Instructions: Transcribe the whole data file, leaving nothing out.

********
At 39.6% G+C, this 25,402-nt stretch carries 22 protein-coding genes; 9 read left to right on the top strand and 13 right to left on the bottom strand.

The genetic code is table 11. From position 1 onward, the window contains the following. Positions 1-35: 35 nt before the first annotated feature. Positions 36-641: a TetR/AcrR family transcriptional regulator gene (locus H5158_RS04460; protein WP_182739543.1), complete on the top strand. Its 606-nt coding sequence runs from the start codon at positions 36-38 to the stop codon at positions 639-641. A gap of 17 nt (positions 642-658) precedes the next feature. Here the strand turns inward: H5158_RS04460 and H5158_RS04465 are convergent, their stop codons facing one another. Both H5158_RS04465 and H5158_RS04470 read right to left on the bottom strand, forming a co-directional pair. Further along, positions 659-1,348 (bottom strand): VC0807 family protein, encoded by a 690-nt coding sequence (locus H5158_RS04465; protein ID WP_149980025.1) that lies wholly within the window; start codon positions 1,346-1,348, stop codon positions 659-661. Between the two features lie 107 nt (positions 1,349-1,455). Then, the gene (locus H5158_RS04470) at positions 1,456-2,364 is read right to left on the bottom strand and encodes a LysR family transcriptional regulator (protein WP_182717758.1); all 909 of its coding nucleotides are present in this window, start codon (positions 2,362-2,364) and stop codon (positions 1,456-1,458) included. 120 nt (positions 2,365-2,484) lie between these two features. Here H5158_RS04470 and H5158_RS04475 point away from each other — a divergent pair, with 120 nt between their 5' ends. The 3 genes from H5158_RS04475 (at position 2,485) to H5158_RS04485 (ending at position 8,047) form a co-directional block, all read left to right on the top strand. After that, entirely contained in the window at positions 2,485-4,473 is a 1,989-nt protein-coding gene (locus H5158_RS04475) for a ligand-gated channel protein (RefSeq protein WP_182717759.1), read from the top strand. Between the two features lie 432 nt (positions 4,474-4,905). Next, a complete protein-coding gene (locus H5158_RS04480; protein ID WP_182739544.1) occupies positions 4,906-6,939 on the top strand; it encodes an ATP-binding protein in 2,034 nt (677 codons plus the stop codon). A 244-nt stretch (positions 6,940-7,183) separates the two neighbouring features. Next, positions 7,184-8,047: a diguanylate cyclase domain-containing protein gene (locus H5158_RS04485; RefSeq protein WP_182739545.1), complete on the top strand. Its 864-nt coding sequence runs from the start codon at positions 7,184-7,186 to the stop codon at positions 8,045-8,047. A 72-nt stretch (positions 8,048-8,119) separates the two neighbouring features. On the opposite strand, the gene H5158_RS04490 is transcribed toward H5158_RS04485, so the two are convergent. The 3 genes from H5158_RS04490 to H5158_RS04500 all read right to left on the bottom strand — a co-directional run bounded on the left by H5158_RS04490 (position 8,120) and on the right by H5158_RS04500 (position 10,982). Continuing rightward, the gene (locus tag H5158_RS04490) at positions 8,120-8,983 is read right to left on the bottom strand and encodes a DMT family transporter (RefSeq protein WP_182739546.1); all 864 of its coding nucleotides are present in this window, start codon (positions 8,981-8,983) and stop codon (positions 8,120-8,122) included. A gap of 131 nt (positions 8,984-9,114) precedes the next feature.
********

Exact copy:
At 39.6% G+C, this 25,402-nt stretch carries 22 protein-coding genes; 9 read left to right on the top strand and 13 right to left on the bottom strand.

The genetic code is table 11. From position 1 onward, the window contains the following. Positions 1-35: 35 nt before the first annotated feature. Positions 36-641: a TetR/AcrR family transcriptional regulator gene (locus H5158_RS04460; protein WP_182739543.1), complete on the top strand. Its 606-nt coding sequence runs from the start codon at positions 36-38 to the stop codon at positions 639-641. A gap of 17 nt (positions 642-658) precedes the next feature. Here the strand turns inward: H5158_RS04460 and H5158_RS04465 are convergent, their stop codons facing one another. Both H5158_RS04465 and H5158_RS04470 read right to left on the bottom strand, forming a co-directional pair. Further along, positions 659-1,348 (bottom strand): VC0807 family protein, encoded by a 690-nt coding sequence (locus H5158_RS04465; protein ID WP_149980025.1) that lies wholly within the window; start codon positions 1,346-1,348, stop codon positions 659-661. Between the two features lie 107 nt (positions 1,349-1,455). Then, the gene (locus H5158_RS04470) at positions 1,456-2,364 is read right to left on the bottom strand and encodes a LysR family transcriptional regulator (protein WP_182717758.1); all 909 of its coding nucleotides are present in this window, start codon (positions 2,362-2,364) and stop codon (positions 1,456-1,458) included. 120 nt (positions 2,365-2,484) lie between these two features. Here H5158_RS04470 and H5158_RS04475 point away from each other — a divergent pair, with 120 nt between their 5' ends. The 3 genes from H5158_RS04475 (at position 2,485) to H5158_RS04485 (ending at position 8,047) form a co-directional block, all read left to right on the top strand. After that, entirely contained in the window at positions 2,485-4,473 is a 1,989-nt protein-coding gene (locus H5158_RS04475) for a ligand-gated channel protein (RefSeq protein WP_182717759.1), read from the top strand. Between the two features lie 432 nt (positions 4,474-4,905). Next, a complete protein-coding gene (locus H5158_RS04480; protein ID WP_182739544.1) occupies positions 4,906-6,939 on the top strand; it encodes an ATP-binding protein in 2,034 nt (677 codons plus the stop codon). A 244-nt stretch (positions 6,940-7,183) separates the two neighbouring features. Next, positions 7,184-8,047: a diguanylate cyclase domain-containing protein gene (locus H5158_RS04485; RefSeq protein WP_182739545.1), complete on the top strand. Its 864-nt coding sequence runs from the start codon at positions 7,184-7,186 to the stop codon at positions 8,045-8,047. A 72-nt stretch (positions 8,048-8,119) separates the two neighbouring features. On the opposite strand, the gene H5158_RS04490 is transcribed toward H5158_RS04485, so the two are convergent. The 3 genes from H5158_RS04490 to H5158_RS04500 all read right to left on the bottom strand — a co-directional run bounded on the left by H5158_RS04490 (position 8,120) and on the right by H5158_RS04500 (position 10,982). Continuing rightward, the gene (locus tag H5158_RS04490) at positions 8,120-8,983 is read right to left on the bottom strand and encodes a DMT family transporter (RefSeq protein WP_182739546.1); all 864 of its coding nucleotides are present in this window, start codon (positions 8,981-8,983) and stop codon (positions 8,120-8,122) included. A gap of 131 nt (positions 8,984-9,114) precedes the next feature.